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Ecclesiastes 1. As the Bible Says:

Ecclesiastes makes the ball roll by identifying himself as “the Master” (Koheleth or “Collector”), and says he was the son of King David. So, he has a serious authority from the beginning. He begins his royal teaching by saying “Vanity of vanities! All is vanity!” (Everything is simply “mere breath”). Then he gives examples of this, discussing how everything in nature repeats itself. 

The sun rises and falls, and then it does so again. (Hurray.) The wind continues to blow circles around the land, and the water continues to run towards the sea.He goes on to say that everything that happened will happen again, and that everything that will happen has already happened: “There is nothing new under the sun” (1: 9). Ecclesiastes goes on to say that nothing that has happened will be remembered forever. Finally, everything is totally forgotten.

The teacher says a little more about himself. Now, he claims that he was also a king in Jerusalem, reinforcing his connection with the super-wise King Solomon. He says that God has given humans an “unhappy business” to occupy his attention. It’s just “chasing the wind,” a bit like this popular ballad from the 1960s.

The Master says that he, as King of Jerusalem, had more wisdom than anyone before him. This doesn’t exactly sound humble. However, he later said that he tasted both wisdom and “folly and madness,” which means that he probably went to some pretty crazy parties. But this was also “chasing the wind”. He ends the chapter by saying that as you get more wisdom, you also get more pain and sadness. But is that supposed to be wisdom too?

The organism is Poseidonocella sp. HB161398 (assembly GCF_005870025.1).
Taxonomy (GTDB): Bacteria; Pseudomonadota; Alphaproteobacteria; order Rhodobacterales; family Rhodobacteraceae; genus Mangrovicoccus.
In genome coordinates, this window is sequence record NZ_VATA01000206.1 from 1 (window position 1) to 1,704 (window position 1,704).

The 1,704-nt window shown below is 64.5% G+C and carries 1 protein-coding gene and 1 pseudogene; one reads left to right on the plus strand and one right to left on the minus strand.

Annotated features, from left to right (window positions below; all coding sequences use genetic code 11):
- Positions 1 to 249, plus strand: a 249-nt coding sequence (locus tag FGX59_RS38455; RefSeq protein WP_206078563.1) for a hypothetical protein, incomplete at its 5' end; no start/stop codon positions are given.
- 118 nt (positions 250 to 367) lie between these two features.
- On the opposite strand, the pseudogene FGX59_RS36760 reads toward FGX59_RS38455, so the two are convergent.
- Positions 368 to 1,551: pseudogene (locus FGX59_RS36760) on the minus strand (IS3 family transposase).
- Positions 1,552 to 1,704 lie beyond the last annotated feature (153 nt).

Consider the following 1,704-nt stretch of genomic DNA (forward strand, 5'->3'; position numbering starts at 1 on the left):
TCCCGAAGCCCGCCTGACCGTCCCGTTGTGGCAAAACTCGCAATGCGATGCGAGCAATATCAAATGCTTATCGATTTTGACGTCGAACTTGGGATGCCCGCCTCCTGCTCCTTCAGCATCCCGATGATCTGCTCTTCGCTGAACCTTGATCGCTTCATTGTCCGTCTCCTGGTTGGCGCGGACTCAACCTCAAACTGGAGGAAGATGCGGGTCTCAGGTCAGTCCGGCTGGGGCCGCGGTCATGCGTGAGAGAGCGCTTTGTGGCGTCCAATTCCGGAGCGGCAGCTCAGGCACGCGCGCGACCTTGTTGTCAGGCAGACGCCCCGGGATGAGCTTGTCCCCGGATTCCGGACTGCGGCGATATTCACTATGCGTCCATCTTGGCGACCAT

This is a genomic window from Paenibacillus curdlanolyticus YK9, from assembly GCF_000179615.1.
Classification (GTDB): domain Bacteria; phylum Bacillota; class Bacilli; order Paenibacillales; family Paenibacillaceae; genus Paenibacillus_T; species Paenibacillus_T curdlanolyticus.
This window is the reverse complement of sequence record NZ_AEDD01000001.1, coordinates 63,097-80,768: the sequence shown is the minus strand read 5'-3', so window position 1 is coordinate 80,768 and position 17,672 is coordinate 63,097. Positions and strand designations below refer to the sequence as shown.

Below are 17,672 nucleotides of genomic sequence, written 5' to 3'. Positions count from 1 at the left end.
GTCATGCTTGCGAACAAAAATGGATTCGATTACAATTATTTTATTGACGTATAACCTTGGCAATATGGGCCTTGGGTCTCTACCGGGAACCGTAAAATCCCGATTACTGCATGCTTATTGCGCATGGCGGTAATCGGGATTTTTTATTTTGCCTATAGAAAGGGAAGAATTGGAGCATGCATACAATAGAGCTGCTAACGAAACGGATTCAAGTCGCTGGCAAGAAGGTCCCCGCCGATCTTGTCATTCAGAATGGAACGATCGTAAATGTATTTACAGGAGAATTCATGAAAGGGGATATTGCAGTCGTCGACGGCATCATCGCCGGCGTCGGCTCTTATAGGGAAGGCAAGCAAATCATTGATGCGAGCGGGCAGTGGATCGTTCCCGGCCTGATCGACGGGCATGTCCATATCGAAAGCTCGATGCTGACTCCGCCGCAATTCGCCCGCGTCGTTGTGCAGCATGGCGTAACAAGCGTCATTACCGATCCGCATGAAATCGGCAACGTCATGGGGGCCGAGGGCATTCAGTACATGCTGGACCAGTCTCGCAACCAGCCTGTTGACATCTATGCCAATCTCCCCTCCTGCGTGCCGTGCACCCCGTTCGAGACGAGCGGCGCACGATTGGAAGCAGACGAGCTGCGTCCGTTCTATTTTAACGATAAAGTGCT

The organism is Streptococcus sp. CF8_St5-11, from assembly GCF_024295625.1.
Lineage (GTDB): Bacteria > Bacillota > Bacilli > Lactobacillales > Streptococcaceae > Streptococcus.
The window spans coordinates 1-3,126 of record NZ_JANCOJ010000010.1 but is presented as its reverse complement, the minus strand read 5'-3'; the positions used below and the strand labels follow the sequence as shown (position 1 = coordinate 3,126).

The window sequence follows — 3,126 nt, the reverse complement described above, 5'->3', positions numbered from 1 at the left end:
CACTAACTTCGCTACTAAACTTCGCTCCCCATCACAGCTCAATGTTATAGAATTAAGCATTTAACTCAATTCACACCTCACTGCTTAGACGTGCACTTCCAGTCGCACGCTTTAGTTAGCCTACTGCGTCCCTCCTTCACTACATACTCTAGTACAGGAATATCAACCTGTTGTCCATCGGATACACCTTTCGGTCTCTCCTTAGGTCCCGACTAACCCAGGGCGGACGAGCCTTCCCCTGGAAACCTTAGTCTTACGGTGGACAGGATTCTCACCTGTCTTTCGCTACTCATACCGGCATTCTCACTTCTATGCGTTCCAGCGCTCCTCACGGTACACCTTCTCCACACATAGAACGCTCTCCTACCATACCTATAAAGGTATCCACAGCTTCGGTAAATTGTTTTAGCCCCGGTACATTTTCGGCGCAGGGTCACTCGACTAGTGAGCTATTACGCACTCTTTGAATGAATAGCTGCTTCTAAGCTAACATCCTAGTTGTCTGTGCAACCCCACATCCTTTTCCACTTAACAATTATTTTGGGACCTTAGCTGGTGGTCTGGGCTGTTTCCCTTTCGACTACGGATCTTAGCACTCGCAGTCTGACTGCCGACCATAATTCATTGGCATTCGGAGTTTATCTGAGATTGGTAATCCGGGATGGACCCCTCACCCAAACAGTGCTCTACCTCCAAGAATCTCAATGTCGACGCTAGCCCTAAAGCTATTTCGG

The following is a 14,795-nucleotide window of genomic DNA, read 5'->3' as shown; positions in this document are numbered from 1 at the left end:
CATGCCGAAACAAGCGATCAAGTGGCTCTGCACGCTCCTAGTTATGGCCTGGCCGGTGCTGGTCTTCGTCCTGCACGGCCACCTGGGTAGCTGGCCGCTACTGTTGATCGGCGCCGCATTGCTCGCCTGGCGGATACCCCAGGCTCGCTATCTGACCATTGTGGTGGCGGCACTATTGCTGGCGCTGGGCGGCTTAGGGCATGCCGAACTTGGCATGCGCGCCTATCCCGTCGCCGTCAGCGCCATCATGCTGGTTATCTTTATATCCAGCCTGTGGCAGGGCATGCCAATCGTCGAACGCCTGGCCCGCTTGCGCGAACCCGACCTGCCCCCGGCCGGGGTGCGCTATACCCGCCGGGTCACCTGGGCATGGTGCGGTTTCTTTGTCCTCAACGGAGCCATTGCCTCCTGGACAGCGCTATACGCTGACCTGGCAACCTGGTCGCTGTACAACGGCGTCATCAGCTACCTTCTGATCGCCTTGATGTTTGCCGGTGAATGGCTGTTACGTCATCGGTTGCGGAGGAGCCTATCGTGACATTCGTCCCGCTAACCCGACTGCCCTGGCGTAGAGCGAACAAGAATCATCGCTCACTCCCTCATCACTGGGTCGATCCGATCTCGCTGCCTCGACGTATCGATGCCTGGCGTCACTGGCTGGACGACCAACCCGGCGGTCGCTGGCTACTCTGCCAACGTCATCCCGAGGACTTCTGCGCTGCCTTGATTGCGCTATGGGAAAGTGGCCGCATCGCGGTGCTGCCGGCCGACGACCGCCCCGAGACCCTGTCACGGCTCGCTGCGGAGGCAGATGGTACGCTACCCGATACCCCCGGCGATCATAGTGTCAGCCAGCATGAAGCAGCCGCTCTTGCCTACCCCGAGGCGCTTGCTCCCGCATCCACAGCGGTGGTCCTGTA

Commentary on Ecclesiastes 1: 1-3

Here we see Solomon returning from the broken and empty cisterns of the world, to the Fountain of living water; recording his own madness and shame, the bitterness of his disappointment and the lessons he had learned. Those who have taken the warning to turn and live should warn others not to go on and die. He says not only that all things are vain, but that they are vanity. Vanity of vanities, all is vanity. 

This is the text of the preacher’s sermon, which in this book he never loses sight of. If this world, in its present state, were all, it would not be worth living; and the wealth and pleasure of this world, if we had so much, are not sufficient to make us happy. 

What benefit does a man have from all his work? All that he gets will not satisfy the needs of the soul, nor satisfy its desires; it will not atone for the sins of the soul, nor prevent its loss: what profit will the wealth of the world be to the soul in death, in judgment, or in the eternal state?

Commentary on Ecclesiastes 1: 4-8

All things change and never rest. Man, after all his work, is no closer to finding rest than the sun, the wind or the river current. His soul will not find rest, if it does not have it from God. Senses soon get tired, but still long for what has not been tried.

Commentary on Ecclesiastes 1: 9-11

The hearts of men and their corruptions are the same now as in other times; their desires, activities and complaints, remain the same. This should lead us to expect happiness in the creature, and accelerate us to seek eternal blessings.  How many things and people in Solomon’s day thought very well, yet there is no memory of them now!

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